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Proc Natl Acad Sci U S A. 2009 Oct 6;106(40):17163-8. doi: 10.1073/pnas.0905016106. Epub 2009 Sep 17.

Identification of tumor-initiating cells in a highly aggressive brain tumor using promoter activity of nucleostemin.

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  • 1Division of Molecular Genetics, Center for Cancer and Stem Cell Research, Cancer Research Institute, Kanazawa University, Kanazawa, Ishikawa 920-0934, Japan.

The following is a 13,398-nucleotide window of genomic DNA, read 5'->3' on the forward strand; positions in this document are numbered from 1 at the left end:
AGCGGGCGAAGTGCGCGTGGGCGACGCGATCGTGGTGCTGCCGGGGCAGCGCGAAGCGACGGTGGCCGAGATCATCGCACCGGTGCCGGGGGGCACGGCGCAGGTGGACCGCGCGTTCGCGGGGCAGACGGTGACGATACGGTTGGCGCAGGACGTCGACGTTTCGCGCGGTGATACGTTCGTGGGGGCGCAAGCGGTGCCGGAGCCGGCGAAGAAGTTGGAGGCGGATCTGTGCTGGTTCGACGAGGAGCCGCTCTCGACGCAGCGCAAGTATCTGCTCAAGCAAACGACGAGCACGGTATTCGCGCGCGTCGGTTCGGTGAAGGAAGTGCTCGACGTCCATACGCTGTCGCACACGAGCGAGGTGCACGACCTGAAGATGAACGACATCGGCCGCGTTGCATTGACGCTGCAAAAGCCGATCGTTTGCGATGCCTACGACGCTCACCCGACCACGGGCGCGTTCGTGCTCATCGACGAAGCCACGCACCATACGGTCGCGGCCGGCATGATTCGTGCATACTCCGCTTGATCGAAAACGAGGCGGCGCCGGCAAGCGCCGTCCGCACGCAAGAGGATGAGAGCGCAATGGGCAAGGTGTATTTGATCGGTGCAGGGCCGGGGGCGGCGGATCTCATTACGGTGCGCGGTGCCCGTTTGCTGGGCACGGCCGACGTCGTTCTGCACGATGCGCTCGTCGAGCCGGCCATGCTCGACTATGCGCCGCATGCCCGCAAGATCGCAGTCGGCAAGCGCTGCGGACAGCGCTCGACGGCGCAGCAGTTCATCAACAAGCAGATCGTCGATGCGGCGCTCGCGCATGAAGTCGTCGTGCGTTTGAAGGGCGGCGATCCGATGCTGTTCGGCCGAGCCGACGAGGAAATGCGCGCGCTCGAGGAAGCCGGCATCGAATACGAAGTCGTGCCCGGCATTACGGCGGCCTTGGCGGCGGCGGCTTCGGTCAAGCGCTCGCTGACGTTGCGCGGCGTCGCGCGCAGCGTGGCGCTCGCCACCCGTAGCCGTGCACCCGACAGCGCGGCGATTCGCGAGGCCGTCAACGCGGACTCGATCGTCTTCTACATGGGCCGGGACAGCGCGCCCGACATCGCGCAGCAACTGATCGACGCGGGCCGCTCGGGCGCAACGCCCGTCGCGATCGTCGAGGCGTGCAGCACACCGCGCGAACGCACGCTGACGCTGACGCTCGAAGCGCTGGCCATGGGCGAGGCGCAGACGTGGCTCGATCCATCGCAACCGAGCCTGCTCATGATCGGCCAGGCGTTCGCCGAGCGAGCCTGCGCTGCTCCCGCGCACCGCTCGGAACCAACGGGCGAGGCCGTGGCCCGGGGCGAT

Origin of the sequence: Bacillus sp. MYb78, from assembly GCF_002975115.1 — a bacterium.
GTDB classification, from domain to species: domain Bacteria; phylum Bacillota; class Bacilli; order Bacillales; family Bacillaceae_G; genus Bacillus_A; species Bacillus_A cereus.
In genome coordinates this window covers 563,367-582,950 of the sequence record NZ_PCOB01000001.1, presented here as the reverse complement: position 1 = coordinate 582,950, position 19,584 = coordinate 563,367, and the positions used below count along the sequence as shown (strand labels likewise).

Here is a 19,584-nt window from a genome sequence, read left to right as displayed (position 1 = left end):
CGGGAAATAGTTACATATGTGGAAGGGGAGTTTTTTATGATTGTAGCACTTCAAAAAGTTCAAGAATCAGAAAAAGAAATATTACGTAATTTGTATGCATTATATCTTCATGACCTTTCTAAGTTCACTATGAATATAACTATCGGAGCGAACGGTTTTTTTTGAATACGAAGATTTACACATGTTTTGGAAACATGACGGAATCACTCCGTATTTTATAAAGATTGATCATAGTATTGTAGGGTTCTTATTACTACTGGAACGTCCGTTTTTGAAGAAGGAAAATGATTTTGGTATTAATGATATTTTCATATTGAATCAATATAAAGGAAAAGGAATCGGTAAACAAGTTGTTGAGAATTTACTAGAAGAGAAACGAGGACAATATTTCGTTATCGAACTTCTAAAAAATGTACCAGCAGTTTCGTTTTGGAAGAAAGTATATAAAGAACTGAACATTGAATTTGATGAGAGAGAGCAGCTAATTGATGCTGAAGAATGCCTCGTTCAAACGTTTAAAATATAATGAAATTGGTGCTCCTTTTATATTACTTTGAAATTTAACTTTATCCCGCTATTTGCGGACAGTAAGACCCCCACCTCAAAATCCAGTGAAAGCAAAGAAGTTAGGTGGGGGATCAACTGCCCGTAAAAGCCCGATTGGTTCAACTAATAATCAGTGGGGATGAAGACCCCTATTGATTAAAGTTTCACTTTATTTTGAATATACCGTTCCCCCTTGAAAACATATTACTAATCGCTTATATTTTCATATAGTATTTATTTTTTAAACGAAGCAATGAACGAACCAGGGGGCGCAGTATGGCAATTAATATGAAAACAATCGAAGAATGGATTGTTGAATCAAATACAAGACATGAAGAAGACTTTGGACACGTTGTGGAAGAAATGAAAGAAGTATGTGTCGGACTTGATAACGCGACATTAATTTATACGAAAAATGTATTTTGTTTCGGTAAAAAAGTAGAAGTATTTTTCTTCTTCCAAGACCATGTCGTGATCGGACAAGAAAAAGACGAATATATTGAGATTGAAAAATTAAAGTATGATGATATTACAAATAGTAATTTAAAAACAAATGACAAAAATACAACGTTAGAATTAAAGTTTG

Controversy remains over whether the cancer stem cell (CSC) theory applies to all tumors. To determine whether cells within a highly aggressive solid tumor are stochastically or hierarchically organized, we combined a reporter system where the nucleostemin (NS) promoter drives GFP expression (termed NS-GFP) with a mouse brain tumor model induced by retroviral Ras expression on a p16(Ink4a)/p19(Arf)-deficient background. The NS-GFP system allowed us to monitor the differentiation process of normal neural stem/precursor cells by analyzing GFP fluorescence intensity. In tumor-bearing mice, despite the very high frequency of tumorigenic cells, we successfully identified the NS-GFP(+) cells as tumor-initiating cells (T-ICs). The clonal studies conclusively established that phenotypical heterogeneity can exist among the cells comprising a genetically homogeneous tumor, suggesting that this aggressive brain tumor follows the CSC model. Detailed analyses of the NS-GFP(+) brain tumor cells revealed that T-ICs showed activation of the receptor tyrosine kinase c-Met, which functions in tumor invasiveness. Thus, the NS-GFP system provides a powerful tool to elucidate stem cell biology in normal and malignant tissues.

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